as we renew our covenant of Torah this Shavuot, we might want to mull this question, as to the prominence of Jewish substance at the bedrock of our daily reality.

Sunday, May 10, 2009

A message to Shimon Peres: The Making of True Leadership

I was rather appalled this weekend to read in Maariv (link) that the President (Peres) has had new lawns installed at the official Presidential Residence. Let's not even get into the cost which is a reported 3 million NIS. But what bothers me is the issue of water.

Every day on the TV and radio are commercials that inform us to take more water-economical showers, that the kinneret is drying up.

Indeed, our water resources are at a dismally low point. This is the fault of years of government negligence. They knew the problem and just failed to address it. Now, in order to seed new grass, a huge quantity of water is needed daily. Currently, the government are allowing us to water lawns only twice a week (link). Officially Peres' residence is subject to the same laws. It is "defined" by law as a private residence.

So why is Peres any different? - according to the article quoted above, a spokesman at the President's Residence said something to the effect of: What do you want? That Obama will come for a visit and see yellowed, dried-out lawns?

And I say - Yes! Do it Mr. President! Let Obama see dried out lawns. And then he will ask Shimon Peres why his grass is in such a terrible state. Shimon - citizen no.1 will answer him:

"We are a country with few water resources. We are currently suffering from severe water shortage. I have decided to set an example to the country. People will see my dried up grass and realise that this water situation is serious. I do not live in an ivory tower. I am one of the people. I need to lead by example."

And Obama will smile in admiration at this man who is willing to forgo the outer Presidential trappings and frills, in order to be a true leader. Shimon. If you just act in that way, you will win the admiration of any and every world leader.

In Bnei Akiva, we were always taught that to be a leader is to set a personal example. Our Hadracha (leadership training) was built upon the cardinal rule of "Dugma Ishit" - that the most effective leadership is one of personal example. That the ultimate hypocrisy is to preach one thing and to practice another. My experience in the world of education, community and parenting has demonstrated to me that this is true. If you genuinely want to change things, if you want to be an effective educator, a person who effects real internal change in others, start by acting in a manner that others can and will emulate.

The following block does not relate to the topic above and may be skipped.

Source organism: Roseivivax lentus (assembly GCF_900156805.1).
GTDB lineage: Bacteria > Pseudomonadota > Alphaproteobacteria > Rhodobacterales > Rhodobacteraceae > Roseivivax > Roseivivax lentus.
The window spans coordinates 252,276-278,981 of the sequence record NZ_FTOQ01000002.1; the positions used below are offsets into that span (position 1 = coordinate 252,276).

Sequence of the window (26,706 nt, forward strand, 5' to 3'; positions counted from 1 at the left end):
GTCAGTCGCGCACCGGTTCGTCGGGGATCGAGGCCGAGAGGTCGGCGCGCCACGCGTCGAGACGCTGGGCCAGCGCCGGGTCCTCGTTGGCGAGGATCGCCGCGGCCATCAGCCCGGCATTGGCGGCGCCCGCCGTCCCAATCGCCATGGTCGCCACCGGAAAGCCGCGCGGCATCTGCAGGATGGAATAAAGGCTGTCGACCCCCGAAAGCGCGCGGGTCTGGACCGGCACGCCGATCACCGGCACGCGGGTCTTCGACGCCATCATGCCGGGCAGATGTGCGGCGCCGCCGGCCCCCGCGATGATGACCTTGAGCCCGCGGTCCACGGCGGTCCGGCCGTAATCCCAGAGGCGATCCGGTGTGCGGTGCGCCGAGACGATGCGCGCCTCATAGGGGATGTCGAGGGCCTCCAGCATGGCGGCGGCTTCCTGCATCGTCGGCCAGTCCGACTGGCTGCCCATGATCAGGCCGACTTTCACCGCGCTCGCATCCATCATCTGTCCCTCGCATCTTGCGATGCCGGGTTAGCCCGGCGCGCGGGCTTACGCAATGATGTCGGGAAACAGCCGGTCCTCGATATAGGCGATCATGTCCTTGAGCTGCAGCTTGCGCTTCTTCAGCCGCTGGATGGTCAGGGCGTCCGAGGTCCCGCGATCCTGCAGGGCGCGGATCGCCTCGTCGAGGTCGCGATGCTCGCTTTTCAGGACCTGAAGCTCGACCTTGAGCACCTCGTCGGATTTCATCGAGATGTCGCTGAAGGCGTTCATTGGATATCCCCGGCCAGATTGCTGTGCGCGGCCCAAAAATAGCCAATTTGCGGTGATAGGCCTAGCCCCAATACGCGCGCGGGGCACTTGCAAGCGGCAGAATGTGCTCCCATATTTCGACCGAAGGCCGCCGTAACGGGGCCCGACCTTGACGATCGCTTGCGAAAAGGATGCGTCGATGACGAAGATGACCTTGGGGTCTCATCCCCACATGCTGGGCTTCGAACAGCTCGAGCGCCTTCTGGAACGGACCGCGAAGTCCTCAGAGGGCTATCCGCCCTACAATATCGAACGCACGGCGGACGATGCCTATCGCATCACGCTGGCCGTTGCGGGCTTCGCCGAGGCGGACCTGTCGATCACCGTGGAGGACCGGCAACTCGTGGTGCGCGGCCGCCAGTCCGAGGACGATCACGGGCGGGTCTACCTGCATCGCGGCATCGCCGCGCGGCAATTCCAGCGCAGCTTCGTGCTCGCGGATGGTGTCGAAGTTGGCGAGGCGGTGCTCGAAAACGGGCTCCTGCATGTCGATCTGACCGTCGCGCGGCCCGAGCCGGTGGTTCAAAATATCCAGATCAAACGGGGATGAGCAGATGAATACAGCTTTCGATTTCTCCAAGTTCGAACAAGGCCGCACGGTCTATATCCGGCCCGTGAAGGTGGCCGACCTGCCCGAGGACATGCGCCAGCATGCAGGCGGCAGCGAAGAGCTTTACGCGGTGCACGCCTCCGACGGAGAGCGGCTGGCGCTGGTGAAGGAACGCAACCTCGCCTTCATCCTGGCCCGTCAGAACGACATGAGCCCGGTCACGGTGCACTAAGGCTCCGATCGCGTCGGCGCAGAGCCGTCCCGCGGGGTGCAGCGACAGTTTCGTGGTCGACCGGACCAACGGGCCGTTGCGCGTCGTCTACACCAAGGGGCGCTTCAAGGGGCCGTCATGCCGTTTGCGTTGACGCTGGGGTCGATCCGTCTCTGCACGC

Shimon. Show us all what a leader you are. Your Jerusalem residence is not Versailles. Join us, the people of Israel, in saving water, and we will all respect you more.

(For another just disgraceful and embarrasing example of total govermental blindness and arrogance in the water sphere, see this article. Is there no shame?)

Saturday, May 02, 2009

What does one do with music cassettes?

Naturally, when cleaning for Pesach, one throws out stuff; old papers, clothes that don't fit etc. But there is one thing that is sitting unused and unwanted that I am having a hard time with: my old cassettes. I barely own a cassette recorder anymore. Nonetheless, I am finding it hard to get rid of my cassettes: The first Police album that I purchased at age 13. Best of Queen, a full set of Beatles albums, Duran Duran, E.L.O, Blondie, Phil Collins and Genesis, Michael Jackson, and Simply Red, just to mention a few. In short, the best of the '80's. OK, and also some Miami Boy's Choir!

When I made Aliyah, I gave all my records (vinyl - yes!) to Oxfam. I hear that there is a new retro interest in records. But by my assessment cassettes are never going to make it back. No sentimentality there. And soon, even CD's will be dinosaurs.

I have nothing to do with the stuff. But it seems rather obscene to just throw 300 cassettes in the garbage! Any ideas? Do I just chuck them?

Comments are welcome!